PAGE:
Interracial love at times led to lynchings during the Jim Crow era

Like its Southern sister states, Florida was a hotbed of that peculiar form of southern justice known as lynching. While reasons for lynchings varied, typically, the alleged rape of a white woman, or what was considered illicit consensual sexual relations between black men and white women, often was the cause of white mob violence against blacks.

Some American history books do note the gruesome 1934 lynching of Claude Neal in Marianna, Florida, but ten years later, a lesser known but equally despicable lynching took place in Live Oak, Florida, another small town near Tallahassee.

Willie James Howard, then 15 years old, attended the local Douglass School, named for abolitionist Frederick Douglass, and worked part-time at a local five-and-dime store where he swept floors. Howard worked alongside a young white woman named Cynthia Goff, who attended the then all-white Suwannee High School.

In December of 1943, Howard handed Christmas cards to his fellow co-workers, including Cynthia. Cynthia showed the card to her father, A.P. Goff, who had been a member of the Florida legislature and later served as Postmaster for Suwannee County. Rebuffed in his amorous professions, Willie Howard later allegedly penned an apology letter to Cynthia that included:

Dear Friend,

Just a few lines to let you hear from me. I am well and hope you are the same. This is what I said on that Christmas card. From W. J. H. With L.[love] I hope you will understand what I mean. That is what I said. Now please don’t get angry with me because you can never tell what may get in somebody. I did not put it in there my self. God did. I can’t help what he does, can I? I know you don’t think much of our kind of people but we don’t hate you all. We want to be your all friends but you won’t let us. Please don’t let anybody see this. I hope I haven’t made you mad. If I did tell me about it and I will forget about it. I wish this was a northern state. I guess you call me fresh. Write and tell me what you think of me, good or bad. Sincerely yours, I love your name. I love your voice, for a S.H. [sweetheart] you are my choice.” (Excerpted from “Life of a Negro in Suwannee” by historian Dr. Tameka B. Hobbs)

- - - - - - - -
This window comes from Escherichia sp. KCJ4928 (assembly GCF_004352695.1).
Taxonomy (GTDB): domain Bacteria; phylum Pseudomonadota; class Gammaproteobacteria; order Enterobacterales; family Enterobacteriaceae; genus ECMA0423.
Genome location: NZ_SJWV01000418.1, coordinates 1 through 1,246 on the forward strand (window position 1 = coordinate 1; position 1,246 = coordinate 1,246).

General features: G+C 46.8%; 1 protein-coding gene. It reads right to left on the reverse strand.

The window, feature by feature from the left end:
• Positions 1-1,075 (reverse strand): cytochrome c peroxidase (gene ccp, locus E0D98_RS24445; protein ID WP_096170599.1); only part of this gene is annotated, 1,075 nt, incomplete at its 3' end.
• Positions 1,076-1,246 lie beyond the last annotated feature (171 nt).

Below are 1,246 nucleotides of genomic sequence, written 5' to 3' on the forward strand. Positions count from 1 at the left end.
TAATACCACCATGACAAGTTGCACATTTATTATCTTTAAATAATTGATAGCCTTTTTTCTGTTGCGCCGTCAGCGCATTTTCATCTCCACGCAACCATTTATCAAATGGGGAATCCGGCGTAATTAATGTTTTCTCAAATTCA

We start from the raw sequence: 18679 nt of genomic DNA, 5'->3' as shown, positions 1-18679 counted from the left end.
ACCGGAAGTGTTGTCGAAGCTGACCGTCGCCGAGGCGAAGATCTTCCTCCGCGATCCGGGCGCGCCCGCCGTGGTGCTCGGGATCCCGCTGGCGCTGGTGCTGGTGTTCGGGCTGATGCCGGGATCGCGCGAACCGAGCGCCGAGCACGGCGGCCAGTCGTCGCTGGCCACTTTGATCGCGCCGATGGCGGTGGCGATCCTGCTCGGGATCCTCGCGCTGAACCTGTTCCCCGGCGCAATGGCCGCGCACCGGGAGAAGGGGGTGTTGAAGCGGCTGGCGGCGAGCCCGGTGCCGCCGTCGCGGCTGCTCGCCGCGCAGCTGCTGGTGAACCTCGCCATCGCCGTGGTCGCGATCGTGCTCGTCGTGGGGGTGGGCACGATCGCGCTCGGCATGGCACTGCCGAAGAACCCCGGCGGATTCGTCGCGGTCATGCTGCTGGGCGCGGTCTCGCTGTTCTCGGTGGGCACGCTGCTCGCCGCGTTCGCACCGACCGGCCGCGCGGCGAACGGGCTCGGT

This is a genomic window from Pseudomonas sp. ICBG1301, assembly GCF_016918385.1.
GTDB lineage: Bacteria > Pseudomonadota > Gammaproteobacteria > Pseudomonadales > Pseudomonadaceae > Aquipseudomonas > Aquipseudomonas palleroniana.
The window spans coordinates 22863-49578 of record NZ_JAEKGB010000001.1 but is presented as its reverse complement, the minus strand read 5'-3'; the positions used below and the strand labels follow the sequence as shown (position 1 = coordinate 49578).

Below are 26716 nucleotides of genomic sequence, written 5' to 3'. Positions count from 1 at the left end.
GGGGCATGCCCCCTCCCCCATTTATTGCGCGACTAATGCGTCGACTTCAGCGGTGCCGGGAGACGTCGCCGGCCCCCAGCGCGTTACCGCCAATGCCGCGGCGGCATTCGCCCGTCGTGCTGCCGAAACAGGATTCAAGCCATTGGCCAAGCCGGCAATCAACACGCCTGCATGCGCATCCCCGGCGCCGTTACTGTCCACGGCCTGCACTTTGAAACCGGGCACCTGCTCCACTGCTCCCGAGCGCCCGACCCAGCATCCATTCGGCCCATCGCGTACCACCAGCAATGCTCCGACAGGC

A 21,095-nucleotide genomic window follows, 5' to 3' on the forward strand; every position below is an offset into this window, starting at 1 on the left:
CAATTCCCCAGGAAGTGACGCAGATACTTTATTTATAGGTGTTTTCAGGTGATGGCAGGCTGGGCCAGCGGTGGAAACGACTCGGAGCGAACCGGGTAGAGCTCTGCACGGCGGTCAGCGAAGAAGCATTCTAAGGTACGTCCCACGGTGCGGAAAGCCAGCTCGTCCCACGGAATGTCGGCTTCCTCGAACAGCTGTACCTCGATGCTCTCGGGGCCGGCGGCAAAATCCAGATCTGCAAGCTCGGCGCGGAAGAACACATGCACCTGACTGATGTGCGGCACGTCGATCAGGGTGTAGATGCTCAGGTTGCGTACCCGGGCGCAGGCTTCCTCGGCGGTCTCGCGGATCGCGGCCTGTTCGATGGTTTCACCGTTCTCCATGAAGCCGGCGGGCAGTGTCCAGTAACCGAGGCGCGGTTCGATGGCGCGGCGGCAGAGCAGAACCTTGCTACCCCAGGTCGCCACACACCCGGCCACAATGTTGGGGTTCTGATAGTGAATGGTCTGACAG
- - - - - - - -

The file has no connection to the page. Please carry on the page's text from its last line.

Mr. Goff later swore that Howard had written a love letter to his daughter, a violation of the social mores of the time that forbade black men from expressing amorous desires toward white women. Goff, along with two of his friends, paid a visit to Howard’s father and forced him by gunpoint to coerce his son to ride with them to an embankment along the Suwannee River. Goff and his cronies later swore that they only intended to have Howard’s father whip him to teach a lesson; Howard’s father later swore that the three white men had told his son that he had the choice of being shot or jumping off a cliff into the cold river below. Young Willie James Howard plunged to his death and his father was sworn to secrecy.

Harry T. Moore, then President of the Florida State Conference of Branches of the NAACP and a Suwannee County native, investigated the case and wrote to Thurgood Marshall, the future Supreme Court Justice who was serving at the time as head of the NAACP Legal Defense Fund. Marshall later wrote to Florida Senator Claude Pepper, a man often lauded for his latter stances on civil rights but who curiously concluded at the time that there was little that he could do in the Howard matter. The same held true for then Governor Spessard Holland, a man whose name is synonymous with my law school alma mater, the University of Florida, but one who also concluded that there was little that could be done other than convening a grand jury in the matter.

A grand jury was convened but as was then custom (then and often now), no indictments were issued against Howard’s assailants. Fearing reprisals, Howard’s family soon fled Suwannee County and moved to Orlando, where they lived the remainder of their years mourning the senseless loss of their only child–a loss that was not met with justice.

In 1951, Florida NAACP leader Harry T. Moore and his wife Harriet, depicted here, were killed when terrorists from the Ku Klux Klan planted a bomb at their home on Christmas Day.

To date, the Moore’s murder remains unsolved…